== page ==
Category Archives: Soup
Though the journey through My Paris Kitchen is over, my on-line cooking friends and I are continuing our virtual cook-along with Dorie Greenspan’s Everyday Dorie. Published in October 2018, we’ve been dipping our toes in monthly. In September, we’ll expand our efforts and report on two recipes each month.
This week’s selection aligns perfectly with the season – corn season, that is! Fresh-Off-the-Cob Corn Chowder showcases the sweet corn my household looks forward to all year long. This chowder tastes indulgent and yet, it is reasonably healthy.
The genius of this recipe is to cook half the vegetables in broth until tender and then puree them to make the base. It’s perfectly creamy, without any cream. The other half of the vegetables are sautéed in the fat remaining from cooking a few slices of bacon (OK, maybe not so healthy) and added to the puree. I didn’t even think the bacon was key to enjoying the soup, so it could easily be omitted. The only truly fussy part (which wasn’t a big deal) was fishing out half the potatoes before pureeing.
To reinforce the summer theme, I garnished each bowl with some quartered cherry tomatoes.
I am thrilled to discover this wonderful soup. It’s worth heating up the kitchen.
I eat a lot of soup in the winter, making a pot once or twice a week depending on what’s on hand and my mood. A few favorites are periodically repeated, but there are so many soup recipes out there, more often I try something new. Of course, “something new” could be a different recipe for something I know we like. French Onion Soup falls under that category. This week’s selection for Cook the Book Fridays is David Lebovitz’s version of this classic soup from his book My Paris Kitchen.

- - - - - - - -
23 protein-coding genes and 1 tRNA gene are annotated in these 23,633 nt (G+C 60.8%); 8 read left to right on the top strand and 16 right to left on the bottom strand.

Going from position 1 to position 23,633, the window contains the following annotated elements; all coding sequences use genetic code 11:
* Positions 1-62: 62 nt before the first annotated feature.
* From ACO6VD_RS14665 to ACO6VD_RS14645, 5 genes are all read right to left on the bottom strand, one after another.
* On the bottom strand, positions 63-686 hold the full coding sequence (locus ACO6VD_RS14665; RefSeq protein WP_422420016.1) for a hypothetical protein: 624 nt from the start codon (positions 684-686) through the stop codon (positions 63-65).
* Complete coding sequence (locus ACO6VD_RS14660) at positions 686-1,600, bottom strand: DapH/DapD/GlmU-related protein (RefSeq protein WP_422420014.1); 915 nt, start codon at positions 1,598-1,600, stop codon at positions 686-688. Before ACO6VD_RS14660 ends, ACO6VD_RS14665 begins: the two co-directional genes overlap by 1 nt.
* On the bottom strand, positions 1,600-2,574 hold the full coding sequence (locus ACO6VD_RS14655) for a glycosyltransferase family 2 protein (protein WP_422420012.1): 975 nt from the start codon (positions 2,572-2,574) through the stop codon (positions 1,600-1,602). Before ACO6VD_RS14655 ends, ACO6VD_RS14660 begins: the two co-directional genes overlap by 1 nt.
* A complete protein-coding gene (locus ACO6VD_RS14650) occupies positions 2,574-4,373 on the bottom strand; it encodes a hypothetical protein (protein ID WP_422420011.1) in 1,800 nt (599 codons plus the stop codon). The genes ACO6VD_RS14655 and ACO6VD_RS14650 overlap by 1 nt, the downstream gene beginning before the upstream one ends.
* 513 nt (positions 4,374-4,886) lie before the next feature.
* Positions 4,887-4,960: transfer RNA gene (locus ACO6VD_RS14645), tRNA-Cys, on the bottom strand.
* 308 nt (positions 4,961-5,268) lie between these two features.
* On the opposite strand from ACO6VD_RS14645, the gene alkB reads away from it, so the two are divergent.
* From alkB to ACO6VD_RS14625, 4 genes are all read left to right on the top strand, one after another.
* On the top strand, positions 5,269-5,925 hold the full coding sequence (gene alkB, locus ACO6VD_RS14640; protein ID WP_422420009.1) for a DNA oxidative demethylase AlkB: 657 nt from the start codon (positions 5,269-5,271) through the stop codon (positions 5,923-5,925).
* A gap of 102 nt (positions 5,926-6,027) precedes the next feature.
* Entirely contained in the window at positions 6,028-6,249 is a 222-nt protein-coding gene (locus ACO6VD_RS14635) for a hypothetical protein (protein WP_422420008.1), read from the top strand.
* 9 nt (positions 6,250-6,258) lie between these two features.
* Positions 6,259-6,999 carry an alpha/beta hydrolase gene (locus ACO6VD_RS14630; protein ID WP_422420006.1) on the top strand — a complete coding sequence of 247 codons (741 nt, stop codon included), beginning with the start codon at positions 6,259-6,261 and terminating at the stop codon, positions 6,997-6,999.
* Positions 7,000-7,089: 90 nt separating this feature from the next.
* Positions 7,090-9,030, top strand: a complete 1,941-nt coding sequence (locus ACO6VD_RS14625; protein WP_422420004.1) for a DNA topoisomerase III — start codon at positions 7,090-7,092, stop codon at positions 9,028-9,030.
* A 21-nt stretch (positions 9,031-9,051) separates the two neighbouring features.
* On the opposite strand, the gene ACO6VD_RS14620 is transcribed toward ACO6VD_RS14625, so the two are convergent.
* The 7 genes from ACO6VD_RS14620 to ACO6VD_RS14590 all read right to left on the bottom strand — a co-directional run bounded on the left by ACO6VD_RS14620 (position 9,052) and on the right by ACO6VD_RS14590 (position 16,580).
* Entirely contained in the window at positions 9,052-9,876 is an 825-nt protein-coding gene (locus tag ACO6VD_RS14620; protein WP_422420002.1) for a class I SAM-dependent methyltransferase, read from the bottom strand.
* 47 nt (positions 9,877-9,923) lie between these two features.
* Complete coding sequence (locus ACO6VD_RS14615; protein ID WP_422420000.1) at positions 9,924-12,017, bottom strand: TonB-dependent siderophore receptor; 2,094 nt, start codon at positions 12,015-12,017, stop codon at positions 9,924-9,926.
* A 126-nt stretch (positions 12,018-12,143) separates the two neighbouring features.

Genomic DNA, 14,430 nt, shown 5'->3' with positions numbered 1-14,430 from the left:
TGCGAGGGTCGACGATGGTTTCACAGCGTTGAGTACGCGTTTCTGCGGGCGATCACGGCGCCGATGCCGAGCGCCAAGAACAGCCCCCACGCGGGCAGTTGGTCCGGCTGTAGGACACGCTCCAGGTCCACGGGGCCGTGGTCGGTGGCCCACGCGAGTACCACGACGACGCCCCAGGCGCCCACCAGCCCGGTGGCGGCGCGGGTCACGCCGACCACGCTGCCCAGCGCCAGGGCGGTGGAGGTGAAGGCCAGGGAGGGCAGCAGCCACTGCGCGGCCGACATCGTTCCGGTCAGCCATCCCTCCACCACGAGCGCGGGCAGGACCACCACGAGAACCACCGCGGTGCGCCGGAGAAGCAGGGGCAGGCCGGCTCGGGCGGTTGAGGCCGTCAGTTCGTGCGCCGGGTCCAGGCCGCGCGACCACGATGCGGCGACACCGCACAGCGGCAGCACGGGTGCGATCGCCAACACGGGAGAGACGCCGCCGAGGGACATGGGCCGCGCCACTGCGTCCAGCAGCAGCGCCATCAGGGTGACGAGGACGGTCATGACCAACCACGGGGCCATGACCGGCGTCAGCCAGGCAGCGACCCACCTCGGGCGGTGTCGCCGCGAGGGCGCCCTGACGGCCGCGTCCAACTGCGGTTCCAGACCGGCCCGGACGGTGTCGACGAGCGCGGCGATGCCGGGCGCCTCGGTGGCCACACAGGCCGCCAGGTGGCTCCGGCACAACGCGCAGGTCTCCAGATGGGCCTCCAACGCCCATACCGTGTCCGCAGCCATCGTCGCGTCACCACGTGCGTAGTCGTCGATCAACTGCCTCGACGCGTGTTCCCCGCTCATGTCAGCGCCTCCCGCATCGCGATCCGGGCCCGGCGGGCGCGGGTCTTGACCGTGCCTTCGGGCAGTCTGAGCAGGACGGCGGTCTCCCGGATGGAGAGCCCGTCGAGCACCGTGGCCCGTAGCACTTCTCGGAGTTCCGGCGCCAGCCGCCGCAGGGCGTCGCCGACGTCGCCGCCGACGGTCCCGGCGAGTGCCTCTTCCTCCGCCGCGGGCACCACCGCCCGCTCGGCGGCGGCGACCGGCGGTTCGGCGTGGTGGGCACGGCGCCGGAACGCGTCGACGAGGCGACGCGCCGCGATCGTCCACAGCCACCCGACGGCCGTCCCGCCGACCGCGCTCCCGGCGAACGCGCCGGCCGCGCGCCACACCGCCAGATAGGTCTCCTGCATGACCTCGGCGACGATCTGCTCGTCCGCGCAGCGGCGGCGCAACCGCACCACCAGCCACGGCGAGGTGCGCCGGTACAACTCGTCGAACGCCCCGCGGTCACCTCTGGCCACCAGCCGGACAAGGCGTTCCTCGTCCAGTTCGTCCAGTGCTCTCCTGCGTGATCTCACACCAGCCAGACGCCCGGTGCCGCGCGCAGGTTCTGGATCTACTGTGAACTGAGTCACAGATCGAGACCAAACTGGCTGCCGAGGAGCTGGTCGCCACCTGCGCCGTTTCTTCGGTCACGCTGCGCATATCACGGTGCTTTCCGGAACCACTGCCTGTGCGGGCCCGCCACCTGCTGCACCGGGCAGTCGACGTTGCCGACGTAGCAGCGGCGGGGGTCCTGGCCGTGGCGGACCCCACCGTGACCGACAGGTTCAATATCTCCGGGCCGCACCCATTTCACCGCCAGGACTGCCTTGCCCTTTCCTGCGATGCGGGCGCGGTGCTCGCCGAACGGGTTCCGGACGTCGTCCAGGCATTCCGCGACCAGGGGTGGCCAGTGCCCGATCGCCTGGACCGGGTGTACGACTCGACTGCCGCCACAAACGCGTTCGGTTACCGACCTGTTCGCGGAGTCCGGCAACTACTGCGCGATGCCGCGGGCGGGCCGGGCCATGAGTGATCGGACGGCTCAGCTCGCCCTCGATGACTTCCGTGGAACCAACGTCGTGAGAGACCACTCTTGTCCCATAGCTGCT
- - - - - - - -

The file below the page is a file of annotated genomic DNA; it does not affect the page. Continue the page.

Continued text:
French onion soup is one of those soups where the quality of the underlying broth is key. David’s version calls for chicken broth. I had a turkey carcass in the freezer which was close enough. I got a start early in the week, making a batch of turkey stock in the slow cooker. I love making stock in the slow cooker. I can comfortably come and go while it simmers away safely without any attention required. And when I do leave the house, the aroma on returning is magnificent.
To balance the lack of attention required by the stock, caramelizing the onions for the soup calls for two hours of frequent attention. Two pounds of onions melt away to a surprisingly small pile of fragrant mush. At this point, the rest is again hands off. The onions simmer in the stock for nearly an hour before balancing the flavors with sherry vinegar, salt and pepper.
The finishing touch are the cheesy croutons that top the soup. For my bowl, I topped toasts (made from Mardi’s No Knead French Bread) with Emmenthaler cheese and broiled it. Howard prefers the cheesy toasts on the side, so I also broiled some standalone toasts on the pan alongside my bowl of soup. Everyone was happy!
This version of French Onion Soup was delicious, though it wasn’t noticeably different from other versions I’ve made. I suppose that’s the thing with a classic – as long as the familiar flavors come through, it’s reliably good regardless of the recipe.
Last month, I made this completely vegetarian version from Serious Eats without any stock, just water, which we also loved.
The only downside of making onion soup is that my house always seems to smell skunky for the next day or so. Does that happen to you?